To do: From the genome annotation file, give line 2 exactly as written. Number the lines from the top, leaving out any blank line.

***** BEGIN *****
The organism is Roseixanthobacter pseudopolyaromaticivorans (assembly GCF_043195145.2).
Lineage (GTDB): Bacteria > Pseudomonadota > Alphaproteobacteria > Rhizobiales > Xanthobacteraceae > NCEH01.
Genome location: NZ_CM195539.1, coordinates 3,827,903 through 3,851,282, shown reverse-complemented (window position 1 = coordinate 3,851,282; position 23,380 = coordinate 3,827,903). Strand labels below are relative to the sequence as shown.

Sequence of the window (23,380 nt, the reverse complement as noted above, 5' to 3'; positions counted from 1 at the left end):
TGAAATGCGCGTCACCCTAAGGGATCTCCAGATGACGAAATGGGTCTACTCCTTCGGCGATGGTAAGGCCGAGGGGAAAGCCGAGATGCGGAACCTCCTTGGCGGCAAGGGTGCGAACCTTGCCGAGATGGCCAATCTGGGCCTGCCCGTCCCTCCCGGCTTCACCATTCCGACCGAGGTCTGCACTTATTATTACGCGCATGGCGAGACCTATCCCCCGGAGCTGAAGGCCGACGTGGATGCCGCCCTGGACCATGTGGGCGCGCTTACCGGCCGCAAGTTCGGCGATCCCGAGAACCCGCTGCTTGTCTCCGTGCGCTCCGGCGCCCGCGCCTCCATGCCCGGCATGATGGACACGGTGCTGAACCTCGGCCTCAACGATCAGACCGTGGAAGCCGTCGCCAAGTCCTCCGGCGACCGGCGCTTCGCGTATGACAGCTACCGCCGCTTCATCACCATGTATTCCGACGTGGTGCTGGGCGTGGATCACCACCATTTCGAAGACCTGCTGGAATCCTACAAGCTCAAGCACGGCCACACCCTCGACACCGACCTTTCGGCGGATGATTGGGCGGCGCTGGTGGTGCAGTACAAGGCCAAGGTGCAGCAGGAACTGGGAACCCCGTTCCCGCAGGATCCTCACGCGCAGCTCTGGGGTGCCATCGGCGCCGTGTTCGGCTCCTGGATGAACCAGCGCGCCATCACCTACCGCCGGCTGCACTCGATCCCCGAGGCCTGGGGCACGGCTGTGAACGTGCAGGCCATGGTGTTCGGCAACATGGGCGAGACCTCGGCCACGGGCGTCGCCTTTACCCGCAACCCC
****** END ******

Lineage (GTDB): Bacteria > Pseudomonadota > Alphaproteobacteria > Rhizobiales > Xanthobacteraceae > NCEH01.